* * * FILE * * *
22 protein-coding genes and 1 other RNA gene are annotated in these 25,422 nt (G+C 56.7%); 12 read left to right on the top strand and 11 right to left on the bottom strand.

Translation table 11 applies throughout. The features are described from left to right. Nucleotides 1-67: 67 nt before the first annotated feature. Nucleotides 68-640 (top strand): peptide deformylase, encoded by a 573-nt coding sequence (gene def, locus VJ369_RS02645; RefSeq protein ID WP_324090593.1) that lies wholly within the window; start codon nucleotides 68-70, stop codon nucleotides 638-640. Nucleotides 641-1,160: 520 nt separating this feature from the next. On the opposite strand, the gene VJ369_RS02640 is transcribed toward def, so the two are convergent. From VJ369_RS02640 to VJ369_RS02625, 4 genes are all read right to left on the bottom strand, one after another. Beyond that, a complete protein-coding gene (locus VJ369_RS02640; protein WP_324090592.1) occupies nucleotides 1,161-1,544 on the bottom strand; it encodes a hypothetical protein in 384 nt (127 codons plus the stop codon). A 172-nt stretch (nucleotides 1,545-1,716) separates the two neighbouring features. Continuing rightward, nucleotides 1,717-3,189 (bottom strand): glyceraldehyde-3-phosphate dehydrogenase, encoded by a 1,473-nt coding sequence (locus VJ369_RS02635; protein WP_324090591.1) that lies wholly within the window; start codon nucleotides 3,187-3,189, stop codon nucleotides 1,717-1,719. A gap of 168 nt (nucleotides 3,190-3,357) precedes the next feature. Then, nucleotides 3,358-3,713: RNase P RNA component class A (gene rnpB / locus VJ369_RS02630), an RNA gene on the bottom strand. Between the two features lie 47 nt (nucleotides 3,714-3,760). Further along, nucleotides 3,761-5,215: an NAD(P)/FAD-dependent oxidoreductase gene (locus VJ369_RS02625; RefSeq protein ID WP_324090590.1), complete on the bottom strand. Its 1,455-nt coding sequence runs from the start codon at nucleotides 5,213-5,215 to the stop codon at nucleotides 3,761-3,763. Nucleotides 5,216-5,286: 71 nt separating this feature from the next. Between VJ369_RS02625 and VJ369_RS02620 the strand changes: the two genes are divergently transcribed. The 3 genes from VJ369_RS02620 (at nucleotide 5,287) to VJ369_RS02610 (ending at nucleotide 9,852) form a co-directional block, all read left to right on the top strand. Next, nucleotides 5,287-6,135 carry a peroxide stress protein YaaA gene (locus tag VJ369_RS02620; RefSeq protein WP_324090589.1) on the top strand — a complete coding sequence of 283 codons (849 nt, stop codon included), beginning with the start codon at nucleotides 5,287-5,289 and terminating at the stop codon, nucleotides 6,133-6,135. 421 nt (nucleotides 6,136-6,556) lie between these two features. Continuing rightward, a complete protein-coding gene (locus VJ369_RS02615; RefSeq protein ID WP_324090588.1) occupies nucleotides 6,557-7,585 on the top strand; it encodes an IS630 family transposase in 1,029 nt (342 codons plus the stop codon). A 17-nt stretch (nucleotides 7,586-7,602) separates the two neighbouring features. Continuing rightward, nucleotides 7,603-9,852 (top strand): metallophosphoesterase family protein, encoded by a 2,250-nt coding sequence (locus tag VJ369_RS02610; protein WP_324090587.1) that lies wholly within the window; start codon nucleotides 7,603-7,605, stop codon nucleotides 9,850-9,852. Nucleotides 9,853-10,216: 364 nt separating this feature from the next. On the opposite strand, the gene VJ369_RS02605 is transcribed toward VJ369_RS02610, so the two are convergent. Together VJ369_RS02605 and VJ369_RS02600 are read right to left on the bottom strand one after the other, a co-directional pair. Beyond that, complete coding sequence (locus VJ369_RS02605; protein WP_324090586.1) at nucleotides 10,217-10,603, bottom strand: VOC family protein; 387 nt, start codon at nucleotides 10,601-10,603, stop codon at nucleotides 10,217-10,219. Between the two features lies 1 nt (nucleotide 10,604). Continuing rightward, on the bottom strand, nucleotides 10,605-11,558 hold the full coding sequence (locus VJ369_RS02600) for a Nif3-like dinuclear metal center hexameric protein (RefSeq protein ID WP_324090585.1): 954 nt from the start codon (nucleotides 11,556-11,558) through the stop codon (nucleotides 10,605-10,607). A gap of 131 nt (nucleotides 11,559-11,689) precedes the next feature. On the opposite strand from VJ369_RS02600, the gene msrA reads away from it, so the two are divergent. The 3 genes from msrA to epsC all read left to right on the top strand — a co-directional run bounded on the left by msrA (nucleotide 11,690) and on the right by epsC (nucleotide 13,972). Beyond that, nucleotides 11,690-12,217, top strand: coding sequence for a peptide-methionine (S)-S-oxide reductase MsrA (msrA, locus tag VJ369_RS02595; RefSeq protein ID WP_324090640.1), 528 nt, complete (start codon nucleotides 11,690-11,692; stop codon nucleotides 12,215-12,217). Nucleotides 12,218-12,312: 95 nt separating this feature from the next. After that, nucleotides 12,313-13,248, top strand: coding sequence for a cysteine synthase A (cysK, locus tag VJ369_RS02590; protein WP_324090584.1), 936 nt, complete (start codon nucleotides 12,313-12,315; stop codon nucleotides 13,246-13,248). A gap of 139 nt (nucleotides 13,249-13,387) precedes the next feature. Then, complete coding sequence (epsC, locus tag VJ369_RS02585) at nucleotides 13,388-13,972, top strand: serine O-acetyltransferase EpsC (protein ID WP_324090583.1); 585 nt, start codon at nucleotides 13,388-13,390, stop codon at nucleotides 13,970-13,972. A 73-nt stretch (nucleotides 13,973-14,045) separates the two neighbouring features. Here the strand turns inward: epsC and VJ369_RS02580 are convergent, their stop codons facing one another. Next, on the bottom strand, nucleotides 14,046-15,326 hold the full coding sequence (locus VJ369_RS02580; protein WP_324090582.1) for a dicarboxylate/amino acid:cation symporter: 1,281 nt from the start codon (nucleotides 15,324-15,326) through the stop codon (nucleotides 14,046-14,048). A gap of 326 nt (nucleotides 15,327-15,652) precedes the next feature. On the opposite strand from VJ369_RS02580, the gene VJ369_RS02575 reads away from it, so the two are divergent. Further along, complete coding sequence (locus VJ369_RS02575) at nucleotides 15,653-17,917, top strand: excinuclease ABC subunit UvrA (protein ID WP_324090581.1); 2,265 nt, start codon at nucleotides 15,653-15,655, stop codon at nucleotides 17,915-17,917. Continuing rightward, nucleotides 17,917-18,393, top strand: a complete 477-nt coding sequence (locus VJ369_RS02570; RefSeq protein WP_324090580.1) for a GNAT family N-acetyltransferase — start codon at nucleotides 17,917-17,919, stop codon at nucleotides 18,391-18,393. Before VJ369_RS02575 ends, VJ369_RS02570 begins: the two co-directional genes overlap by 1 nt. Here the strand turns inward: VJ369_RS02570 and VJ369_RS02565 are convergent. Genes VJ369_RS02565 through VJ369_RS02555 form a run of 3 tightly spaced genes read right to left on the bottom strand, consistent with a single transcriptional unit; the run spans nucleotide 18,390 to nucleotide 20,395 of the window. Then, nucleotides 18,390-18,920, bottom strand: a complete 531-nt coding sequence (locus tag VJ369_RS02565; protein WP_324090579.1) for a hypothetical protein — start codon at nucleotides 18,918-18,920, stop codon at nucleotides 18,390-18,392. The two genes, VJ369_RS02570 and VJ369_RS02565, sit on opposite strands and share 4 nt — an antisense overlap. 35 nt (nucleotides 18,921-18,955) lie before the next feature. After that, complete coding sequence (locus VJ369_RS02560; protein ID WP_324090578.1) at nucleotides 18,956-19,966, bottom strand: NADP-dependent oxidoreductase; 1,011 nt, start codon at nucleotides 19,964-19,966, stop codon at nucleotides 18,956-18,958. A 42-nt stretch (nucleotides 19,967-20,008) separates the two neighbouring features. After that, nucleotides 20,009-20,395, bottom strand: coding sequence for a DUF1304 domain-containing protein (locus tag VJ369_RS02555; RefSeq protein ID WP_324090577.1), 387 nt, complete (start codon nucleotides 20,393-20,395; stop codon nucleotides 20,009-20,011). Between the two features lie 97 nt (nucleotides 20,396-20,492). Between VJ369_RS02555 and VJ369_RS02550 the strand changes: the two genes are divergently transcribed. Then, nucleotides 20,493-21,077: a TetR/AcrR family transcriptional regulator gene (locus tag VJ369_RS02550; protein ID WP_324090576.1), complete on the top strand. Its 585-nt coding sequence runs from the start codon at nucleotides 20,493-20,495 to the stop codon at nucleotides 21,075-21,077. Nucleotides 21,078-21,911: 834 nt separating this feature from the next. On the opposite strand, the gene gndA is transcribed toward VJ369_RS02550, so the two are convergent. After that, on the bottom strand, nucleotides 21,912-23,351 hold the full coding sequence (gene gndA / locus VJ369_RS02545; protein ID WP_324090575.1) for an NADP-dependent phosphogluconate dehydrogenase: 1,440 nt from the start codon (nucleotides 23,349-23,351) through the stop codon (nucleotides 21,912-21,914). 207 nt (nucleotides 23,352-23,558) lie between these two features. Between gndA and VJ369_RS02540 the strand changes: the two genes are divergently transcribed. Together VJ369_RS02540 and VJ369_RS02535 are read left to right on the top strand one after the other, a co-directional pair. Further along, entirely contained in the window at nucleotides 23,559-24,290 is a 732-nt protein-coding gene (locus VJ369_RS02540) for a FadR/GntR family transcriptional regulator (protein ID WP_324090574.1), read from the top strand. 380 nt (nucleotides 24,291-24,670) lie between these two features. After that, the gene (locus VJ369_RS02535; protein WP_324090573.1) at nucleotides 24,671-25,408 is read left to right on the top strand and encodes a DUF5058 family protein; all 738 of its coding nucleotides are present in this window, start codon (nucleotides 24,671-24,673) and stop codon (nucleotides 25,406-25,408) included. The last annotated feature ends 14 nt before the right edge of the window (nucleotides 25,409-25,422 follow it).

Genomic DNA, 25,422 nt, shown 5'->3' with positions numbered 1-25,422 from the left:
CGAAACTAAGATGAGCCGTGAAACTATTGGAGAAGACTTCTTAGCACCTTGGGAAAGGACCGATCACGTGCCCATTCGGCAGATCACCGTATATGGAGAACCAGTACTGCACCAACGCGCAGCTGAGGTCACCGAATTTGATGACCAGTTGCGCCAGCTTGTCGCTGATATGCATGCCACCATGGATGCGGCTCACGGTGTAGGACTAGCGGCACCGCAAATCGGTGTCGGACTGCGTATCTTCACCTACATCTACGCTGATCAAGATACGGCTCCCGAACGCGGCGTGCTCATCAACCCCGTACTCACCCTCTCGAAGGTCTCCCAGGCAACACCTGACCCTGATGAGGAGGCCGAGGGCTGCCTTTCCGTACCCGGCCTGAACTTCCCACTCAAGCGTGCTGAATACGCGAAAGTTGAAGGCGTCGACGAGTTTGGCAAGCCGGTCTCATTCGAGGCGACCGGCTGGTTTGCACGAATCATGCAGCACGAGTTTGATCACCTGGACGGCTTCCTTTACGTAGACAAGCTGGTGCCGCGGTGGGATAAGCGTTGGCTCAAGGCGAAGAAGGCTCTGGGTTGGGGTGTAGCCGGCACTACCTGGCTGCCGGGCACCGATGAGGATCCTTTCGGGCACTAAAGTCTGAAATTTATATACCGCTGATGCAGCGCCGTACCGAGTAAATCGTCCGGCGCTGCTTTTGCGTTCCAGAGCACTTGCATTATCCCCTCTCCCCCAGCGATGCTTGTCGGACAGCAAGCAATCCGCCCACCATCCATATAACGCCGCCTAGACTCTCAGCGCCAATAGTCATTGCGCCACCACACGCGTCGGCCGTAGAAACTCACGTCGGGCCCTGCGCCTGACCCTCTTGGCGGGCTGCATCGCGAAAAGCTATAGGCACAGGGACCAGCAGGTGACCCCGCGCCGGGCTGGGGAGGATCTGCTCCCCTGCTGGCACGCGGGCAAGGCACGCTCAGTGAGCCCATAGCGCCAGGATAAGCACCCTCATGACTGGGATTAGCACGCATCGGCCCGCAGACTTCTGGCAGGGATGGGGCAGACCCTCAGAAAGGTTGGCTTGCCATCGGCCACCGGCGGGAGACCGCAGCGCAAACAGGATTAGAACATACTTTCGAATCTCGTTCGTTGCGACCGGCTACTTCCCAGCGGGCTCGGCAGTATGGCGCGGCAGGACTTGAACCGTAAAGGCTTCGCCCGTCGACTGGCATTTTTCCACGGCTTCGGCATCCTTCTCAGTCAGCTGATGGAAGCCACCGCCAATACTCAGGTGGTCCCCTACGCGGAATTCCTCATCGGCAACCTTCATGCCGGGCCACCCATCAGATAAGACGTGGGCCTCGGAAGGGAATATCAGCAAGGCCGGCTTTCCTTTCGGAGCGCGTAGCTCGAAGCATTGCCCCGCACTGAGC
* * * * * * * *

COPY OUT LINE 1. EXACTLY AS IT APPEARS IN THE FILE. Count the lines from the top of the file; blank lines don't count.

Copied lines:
22 protein-coding genes and 1 other RNA gene are annotated in these 25,422 nt (G+C 56.7%); 12 read left to right on the top strand and 11 right to left on the bottom strand.